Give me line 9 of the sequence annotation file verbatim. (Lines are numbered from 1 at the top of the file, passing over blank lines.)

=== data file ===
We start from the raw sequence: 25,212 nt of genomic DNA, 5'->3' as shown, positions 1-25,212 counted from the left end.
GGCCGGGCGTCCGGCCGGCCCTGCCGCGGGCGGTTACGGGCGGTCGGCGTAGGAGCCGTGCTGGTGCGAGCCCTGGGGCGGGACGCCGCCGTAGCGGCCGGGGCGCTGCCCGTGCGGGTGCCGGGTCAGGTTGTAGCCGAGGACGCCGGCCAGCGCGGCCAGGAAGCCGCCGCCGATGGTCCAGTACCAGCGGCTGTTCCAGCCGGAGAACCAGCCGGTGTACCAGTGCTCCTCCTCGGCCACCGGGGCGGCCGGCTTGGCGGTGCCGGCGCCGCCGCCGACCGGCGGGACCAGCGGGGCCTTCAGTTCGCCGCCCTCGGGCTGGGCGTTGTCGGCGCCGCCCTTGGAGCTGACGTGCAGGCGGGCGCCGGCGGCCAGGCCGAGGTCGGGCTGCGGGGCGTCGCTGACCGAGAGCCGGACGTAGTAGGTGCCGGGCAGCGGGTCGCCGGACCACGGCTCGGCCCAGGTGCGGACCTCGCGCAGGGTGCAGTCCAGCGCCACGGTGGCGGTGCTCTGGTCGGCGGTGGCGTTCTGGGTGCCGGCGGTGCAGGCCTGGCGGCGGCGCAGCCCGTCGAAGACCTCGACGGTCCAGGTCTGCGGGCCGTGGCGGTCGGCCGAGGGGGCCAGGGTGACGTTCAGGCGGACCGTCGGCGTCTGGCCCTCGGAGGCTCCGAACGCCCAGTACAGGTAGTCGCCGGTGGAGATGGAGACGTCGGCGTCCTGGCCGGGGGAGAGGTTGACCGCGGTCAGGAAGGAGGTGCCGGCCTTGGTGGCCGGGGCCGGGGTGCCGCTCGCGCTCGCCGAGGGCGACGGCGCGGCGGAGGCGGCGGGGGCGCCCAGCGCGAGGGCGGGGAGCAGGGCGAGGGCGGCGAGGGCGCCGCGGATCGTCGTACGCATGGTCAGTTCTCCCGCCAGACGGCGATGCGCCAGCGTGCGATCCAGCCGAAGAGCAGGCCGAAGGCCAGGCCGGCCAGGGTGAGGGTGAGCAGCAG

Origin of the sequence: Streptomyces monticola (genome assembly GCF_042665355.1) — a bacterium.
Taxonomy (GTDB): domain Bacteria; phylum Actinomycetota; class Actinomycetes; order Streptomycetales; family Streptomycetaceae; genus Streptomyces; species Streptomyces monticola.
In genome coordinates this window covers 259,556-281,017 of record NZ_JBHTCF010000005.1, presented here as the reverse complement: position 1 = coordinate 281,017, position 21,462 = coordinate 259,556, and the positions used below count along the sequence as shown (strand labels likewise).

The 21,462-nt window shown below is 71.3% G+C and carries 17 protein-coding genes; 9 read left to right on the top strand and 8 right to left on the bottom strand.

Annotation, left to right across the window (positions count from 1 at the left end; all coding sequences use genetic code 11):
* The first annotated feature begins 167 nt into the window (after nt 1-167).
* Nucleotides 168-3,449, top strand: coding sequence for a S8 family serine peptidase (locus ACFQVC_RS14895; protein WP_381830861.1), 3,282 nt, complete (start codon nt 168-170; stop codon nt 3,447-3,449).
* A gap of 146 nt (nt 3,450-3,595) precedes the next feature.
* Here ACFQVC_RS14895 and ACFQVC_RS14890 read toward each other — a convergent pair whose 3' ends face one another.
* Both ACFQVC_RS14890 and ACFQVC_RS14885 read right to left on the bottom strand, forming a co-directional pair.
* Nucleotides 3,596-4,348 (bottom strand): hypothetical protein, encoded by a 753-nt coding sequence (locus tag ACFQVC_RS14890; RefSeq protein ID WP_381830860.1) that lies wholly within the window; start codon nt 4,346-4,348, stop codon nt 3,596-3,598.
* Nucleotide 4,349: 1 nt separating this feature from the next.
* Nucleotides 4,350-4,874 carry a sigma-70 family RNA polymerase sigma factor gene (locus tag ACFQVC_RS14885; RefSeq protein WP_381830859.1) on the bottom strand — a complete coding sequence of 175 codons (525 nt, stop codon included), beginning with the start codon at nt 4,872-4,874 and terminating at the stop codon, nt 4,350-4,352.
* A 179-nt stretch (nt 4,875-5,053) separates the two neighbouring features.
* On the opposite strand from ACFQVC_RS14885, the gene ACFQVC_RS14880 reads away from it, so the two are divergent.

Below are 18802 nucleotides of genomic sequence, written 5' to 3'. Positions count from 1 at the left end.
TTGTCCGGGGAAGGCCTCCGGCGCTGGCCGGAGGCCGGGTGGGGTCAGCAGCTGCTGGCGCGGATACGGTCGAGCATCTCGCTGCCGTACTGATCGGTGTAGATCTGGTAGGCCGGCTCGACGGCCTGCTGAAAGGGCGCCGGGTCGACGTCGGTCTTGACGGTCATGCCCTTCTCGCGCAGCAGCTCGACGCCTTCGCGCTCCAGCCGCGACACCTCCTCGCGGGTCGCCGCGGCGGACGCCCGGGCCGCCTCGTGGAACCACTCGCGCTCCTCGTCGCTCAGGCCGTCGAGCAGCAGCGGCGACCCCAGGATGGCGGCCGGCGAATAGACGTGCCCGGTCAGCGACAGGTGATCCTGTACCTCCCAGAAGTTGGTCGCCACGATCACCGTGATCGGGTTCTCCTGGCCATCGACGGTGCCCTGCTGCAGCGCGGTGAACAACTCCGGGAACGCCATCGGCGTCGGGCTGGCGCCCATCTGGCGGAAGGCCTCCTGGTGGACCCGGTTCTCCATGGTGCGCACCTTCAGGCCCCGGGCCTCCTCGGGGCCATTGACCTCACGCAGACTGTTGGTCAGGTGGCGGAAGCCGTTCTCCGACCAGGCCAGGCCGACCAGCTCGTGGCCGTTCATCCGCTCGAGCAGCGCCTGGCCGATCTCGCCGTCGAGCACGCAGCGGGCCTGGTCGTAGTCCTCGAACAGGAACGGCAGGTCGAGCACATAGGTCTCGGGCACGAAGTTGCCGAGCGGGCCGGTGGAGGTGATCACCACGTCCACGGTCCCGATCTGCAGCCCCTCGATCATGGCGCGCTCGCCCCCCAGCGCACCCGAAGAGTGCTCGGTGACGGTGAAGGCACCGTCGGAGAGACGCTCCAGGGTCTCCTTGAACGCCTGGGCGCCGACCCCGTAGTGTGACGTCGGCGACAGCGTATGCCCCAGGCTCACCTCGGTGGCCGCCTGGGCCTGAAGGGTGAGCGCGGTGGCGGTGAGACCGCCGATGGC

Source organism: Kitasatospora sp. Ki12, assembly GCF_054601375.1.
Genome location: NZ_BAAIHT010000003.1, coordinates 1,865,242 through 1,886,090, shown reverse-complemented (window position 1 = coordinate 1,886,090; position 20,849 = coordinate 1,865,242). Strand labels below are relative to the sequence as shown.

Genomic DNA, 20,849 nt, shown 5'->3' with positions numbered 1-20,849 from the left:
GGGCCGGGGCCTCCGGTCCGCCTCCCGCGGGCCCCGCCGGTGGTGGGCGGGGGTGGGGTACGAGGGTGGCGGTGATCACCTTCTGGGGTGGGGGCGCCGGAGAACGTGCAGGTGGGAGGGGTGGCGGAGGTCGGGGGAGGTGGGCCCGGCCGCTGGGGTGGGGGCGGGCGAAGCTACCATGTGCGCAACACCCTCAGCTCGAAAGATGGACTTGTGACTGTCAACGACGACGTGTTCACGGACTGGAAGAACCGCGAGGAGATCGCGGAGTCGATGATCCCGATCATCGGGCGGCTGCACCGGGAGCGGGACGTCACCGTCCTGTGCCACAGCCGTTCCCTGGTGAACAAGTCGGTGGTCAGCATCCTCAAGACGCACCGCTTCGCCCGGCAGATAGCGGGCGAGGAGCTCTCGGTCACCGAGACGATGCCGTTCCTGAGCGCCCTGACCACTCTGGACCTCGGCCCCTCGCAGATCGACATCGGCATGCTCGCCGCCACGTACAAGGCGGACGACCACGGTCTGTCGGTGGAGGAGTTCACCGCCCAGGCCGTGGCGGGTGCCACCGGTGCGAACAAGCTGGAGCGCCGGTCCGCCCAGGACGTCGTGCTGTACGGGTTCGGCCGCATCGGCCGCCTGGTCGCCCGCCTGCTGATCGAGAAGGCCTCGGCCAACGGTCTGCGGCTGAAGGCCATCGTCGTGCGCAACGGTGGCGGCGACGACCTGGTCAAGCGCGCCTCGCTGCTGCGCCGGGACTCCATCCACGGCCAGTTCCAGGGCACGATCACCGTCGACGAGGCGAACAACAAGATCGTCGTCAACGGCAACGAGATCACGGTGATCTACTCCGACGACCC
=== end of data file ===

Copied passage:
* Nucleotides 168-3,449, top strand: coding sequence for a S8 family serine peptidase (locus ACFQVC_RS14895; protein WP_381830861.1), 3,282 nt, complete (start codon nt 168-170; stop codon nt 3,447-3,449).